I think, two, articulating your expectations for what should come of this investment. Education shouldn't be a free lunch. It's not just something that automatically parents are going to get for their kids because that's the way the world goes. In other words, have some expectations: If you do pay for tuition for a year or however long you can do it, what are you expecting from the child in terms of course load, grade-point average. Be specific, if you do indeed have these expectations.
I do think it makes sense to have them think through some trade-offs. Give them the latitude of some choices to be made, but understand that if they make this choice, another one may not be available. What I'm thinking of, for example is, if you go to a state school, we will provide money later on after college toward the first home. In other words, if we can find a lower-cost [college] option now, where we can save some money, we might be able to help you in another way later on. Then the child has to think, which is more important to me? Do I really want to go to the well-known higher-priced college, or would it be OK to go to a state school for a couple of years--by the way, state schools can be really, really excellent--and have the option to use the money for something else later on down the line?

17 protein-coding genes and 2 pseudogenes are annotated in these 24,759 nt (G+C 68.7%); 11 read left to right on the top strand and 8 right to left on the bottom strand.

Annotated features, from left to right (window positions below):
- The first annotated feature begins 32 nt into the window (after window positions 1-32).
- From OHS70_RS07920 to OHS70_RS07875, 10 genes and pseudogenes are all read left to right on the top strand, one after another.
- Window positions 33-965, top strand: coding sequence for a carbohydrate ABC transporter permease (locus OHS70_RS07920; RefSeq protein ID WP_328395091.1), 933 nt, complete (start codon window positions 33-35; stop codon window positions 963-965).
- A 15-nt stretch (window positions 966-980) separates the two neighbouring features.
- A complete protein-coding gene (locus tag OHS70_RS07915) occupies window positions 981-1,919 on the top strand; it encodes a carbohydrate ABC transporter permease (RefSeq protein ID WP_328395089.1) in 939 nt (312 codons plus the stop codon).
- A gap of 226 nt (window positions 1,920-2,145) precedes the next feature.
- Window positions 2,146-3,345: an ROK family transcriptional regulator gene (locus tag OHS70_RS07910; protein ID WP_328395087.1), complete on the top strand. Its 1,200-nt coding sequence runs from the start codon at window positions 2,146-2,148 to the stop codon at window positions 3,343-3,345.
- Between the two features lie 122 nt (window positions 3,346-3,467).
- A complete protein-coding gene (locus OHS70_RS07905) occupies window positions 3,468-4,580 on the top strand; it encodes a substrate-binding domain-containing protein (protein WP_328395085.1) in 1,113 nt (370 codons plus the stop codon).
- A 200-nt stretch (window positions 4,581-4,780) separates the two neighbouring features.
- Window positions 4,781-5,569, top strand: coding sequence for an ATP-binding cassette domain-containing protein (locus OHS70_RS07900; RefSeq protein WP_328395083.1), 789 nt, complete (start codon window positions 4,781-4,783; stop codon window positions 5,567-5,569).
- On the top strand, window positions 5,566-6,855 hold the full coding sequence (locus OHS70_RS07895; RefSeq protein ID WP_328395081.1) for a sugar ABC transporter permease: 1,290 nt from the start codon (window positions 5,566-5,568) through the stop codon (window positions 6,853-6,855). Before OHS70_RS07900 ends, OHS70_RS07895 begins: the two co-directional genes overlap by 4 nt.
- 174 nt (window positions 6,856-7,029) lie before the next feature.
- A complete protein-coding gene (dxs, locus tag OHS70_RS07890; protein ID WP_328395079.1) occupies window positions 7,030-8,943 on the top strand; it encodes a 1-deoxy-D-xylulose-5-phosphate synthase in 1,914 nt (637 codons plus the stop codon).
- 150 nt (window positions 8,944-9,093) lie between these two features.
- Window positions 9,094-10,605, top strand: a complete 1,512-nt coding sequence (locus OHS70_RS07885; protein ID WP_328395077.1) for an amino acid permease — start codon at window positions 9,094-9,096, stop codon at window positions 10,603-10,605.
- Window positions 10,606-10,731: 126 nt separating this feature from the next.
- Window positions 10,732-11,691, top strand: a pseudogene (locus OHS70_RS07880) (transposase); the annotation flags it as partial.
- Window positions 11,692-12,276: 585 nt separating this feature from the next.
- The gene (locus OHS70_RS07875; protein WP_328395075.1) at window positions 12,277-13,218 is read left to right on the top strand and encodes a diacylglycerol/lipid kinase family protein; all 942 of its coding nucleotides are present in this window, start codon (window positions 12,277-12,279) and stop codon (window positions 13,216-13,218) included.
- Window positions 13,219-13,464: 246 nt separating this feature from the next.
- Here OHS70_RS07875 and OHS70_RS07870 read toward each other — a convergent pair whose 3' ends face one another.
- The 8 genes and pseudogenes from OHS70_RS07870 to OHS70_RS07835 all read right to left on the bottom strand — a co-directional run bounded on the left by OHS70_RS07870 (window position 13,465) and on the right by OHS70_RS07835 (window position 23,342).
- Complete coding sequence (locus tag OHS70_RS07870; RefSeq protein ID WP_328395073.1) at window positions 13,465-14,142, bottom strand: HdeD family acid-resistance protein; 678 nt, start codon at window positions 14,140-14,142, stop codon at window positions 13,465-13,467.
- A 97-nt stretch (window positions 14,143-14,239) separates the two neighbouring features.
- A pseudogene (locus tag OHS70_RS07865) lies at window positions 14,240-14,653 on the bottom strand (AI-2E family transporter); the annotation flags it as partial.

Zoll: What about parents who are thinking about loaning money to their children to go to college. Are there any ground rules that you would recommend in that circumstance?
Blayney: I think this can make a lot of sense for families, because the parents may be able to lend them on more favorable terms.
Two cautions to the parents: Number one, if you're thinking about lending money to your child, you want to put this in writing. You want to document it. Presumably, you're lending the money because you do not want to make a gift. I would tell parents, please, do not impoverish your own retirement for the benefit of paying for your child's education.
If it needs to be a loan because you do need that money ultimately, treat it as though it were a real transaction, a real third-party transaction between a lender and the person borrowing the money. Put it in writing. Have an interest rate schedule. Have an amortization schedule that shows the terms of the loan being paid down over time. Treat it as though it were a real transaction, because otherwise, it's going to be the last thing [kids] are going to think about, having to pay back mom and dad at the end of the month.
So, if you're thinking about lending money to your child because ultimately you do expect to have it back, set it up properly and enforce the terms of the document.
Zoll: I know it's a conversation going on in a lot of households around the country. I think you've offered some very practical, useful tips for a lot of those families. Thank you for joining us today.
Blayney: Thank you.
Zoll: For Morningstar, I'm Adam Zoll. Thanks for watching.